si.cut-db: Find Some Shade
Highpoint Lowlife Records

While Douglas Benford's most recent si-cut.db release Offices at Night (fällt) offers a superb sampling of his supple techno-dub style, its tracks were laid down in 2001. Recorded last year, Find Some Shade thus offers a more current presentation of his style. Both recordings sound equally indebted to Chain Reaction's classic marriage of deep textures and dubby rhythms, but, of the two, Find Some Shade is more bold and aggressive, denser and more extroverted. Even though Benford's production style is so spatial it verges on oceanic, the tracks are anchored by minimal bass lines which act as nuclei around which incessantly swirl gauzy washes. These pieces are in no hurry either, as they all (with the exception of the beatless overture “Papercuts”) unfurl languidly.

The opener's billowing clusters of sharp tingles and showers of morphing shards open the album stunningly, however, but the album's more representative style emerges in “Fortune Meadow” where Benford pairs a serpentine bass line with dense layers of Cobra-like rattles. While metallic wipes and crackling static appear throughout, subtle contrasts are introduced from one track to another. “Reverse Self Help” and “Draft” feature skanky rhythms, for example, while a funkier feel dominates “Glad/e.” A martial pattern (with just the barest hint of schaffel) grounds the incredible “Bluster” whose smears, spindles, and panning chords build to a dense whorling mass. Distinctive instrumental details appear too, like the sharp bandoneon accents that appear in “Glad/e.”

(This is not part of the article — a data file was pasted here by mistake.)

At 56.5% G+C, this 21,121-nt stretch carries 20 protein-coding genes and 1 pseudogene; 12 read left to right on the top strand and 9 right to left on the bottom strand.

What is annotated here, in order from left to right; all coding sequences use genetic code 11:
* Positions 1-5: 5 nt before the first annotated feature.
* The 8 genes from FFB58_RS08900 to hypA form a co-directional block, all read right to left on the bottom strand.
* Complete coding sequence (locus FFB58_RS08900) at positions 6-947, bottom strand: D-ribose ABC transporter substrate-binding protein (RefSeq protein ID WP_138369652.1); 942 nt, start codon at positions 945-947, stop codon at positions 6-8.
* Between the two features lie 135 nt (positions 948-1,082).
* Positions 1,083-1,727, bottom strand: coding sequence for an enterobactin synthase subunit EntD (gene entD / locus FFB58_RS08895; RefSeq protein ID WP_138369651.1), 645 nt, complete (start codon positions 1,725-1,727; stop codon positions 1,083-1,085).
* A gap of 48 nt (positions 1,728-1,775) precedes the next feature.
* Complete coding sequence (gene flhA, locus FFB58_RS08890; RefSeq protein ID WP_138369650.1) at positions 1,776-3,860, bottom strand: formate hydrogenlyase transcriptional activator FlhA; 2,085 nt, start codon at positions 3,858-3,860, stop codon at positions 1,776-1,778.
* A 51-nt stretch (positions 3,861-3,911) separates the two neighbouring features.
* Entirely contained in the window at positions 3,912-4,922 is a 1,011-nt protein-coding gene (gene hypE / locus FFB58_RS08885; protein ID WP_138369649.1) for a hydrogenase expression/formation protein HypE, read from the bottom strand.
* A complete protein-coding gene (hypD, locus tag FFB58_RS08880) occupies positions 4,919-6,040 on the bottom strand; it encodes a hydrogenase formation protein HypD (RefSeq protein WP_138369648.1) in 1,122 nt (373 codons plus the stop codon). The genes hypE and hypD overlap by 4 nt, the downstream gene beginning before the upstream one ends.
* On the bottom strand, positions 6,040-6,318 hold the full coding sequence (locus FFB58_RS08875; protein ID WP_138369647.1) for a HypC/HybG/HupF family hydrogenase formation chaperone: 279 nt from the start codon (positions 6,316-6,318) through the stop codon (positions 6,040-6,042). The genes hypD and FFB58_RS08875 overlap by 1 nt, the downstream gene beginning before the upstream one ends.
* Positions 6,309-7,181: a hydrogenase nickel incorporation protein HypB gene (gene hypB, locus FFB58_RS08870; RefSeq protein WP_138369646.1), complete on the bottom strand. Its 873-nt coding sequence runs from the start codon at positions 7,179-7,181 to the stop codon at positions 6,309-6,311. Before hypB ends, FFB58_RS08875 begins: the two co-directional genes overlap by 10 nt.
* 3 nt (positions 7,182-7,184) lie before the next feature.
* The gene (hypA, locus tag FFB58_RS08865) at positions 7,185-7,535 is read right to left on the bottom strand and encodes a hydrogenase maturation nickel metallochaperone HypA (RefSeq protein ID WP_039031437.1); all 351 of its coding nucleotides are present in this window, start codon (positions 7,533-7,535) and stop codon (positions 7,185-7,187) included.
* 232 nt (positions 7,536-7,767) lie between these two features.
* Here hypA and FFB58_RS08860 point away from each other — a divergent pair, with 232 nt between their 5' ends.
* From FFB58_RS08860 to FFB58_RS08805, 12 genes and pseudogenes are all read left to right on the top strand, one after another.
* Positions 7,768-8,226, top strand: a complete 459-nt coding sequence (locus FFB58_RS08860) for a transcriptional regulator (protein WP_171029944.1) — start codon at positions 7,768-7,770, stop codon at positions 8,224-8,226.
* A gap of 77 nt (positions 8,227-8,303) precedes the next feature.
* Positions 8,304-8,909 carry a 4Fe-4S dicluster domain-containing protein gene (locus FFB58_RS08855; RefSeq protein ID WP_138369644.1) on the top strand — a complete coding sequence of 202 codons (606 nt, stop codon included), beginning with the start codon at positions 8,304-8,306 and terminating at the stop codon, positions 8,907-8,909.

Find Some Shade clearly evidences Benford's mastery of the texturally rich dub-techno style. For those wanting more, the already-cited first volume of Offices at Night will be joined later in 2004 by two related volumes of free downloads at the fällt site, one a set of remixes from Benford himself and the other 'versions' of the originals by artists like Stephan Mathieu, Mapstation, Tu m', Sogar, and Mitchell Akiyama.

September 2004